2. Tim says:

    So beautiful! I’m especially crazy for your silver plants. The mat former is a showstopper. I think I first saw Stachys Bella Grigio on your blog, but found that culture and hardiness information appeared to be nonexistent on the web. I saw it for sale as an annual here in Ohio last year, but it was more money than l wanted to pay for something about which I had zero information. Love the look.
    Can you grow Marrubium rotundifolium in your climate? It doesn’t last forever here because of the wet and humidity, but it is a killer plant that I don’t mind replacing periodically.
    cheers

  3. Denise, it looks so inviting. The variety of plants you can grow in zone 10 is wonderful – I really enjoy seeing many that I can’t grow here in zone 7 or 8. That Salvia uliginosis I found at Joy Creek where I work and I’m looking for the perfect spot to plant it. Thanks for turning me on to it!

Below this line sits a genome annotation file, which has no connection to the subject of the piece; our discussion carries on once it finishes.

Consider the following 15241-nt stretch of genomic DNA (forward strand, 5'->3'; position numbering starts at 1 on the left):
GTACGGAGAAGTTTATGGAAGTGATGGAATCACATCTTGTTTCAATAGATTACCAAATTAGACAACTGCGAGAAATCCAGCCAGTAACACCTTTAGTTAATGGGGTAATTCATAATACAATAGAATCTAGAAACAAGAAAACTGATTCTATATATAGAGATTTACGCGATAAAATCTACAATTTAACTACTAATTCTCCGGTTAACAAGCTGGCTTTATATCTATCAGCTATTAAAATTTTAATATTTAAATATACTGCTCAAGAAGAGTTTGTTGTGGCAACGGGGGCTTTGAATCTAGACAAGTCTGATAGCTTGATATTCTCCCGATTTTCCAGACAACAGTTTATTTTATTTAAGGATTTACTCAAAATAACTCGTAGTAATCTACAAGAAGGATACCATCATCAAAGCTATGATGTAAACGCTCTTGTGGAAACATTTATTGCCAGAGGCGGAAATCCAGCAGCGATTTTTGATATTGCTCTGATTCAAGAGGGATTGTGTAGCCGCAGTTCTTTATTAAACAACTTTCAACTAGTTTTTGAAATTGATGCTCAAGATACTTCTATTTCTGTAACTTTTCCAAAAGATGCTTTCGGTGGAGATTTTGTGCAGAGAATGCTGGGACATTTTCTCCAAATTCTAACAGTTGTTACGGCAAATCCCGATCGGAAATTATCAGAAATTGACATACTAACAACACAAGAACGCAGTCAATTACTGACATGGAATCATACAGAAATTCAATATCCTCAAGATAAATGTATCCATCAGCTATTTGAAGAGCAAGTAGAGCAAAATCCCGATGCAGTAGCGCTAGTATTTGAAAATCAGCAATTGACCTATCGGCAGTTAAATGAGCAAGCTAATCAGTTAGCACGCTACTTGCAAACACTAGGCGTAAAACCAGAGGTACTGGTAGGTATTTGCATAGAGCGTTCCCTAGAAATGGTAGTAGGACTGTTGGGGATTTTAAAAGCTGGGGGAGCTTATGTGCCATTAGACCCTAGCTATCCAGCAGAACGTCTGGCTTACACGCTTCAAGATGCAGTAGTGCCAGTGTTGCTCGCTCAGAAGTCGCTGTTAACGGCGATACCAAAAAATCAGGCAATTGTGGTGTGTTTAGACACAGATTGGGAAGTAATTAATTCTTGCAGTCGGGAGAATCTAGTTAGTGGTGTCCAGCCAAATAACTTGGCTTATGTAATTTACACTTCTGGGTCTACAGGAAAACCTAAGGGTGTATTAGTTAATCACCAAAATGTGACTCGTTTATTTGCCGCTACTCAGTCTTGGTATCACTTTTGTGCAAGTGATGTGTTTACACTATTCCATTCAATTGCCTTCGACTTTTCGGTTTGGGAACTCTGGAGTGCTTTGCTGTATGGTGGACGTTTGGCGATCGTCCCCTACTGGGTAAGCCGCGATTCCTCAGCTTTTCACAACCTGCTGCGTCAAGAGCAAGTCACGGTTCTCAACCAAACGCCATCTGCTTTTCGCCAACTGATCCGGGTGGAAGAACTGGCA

4. Denise says:

    Hoov, that’s exactly the name! I kept using a search string “silver leaves chrys” but nothing would fill in. I’m going to amend the post, thanks.

  5. Denise says:

    @Tim, I’ve edited to add the identity Hoov provided, Chryocephalum aplicata. Her blog’s back pages said it tired itself out after 3 years, if I read correctly. Pretty good run. I love the horehounds and will look for rotundifolium, thanks.
    @Tanara, I think you win as far as best access to shopping for plants! A lot of people will steer you away from the bog sage because it can travel. In my heavy soil it stays put but does expand its girth quickly and needs splitting every couple years. Tolerates my dryish conditions very well and stays upright, but I’ve heard in wetter gardens it can flop.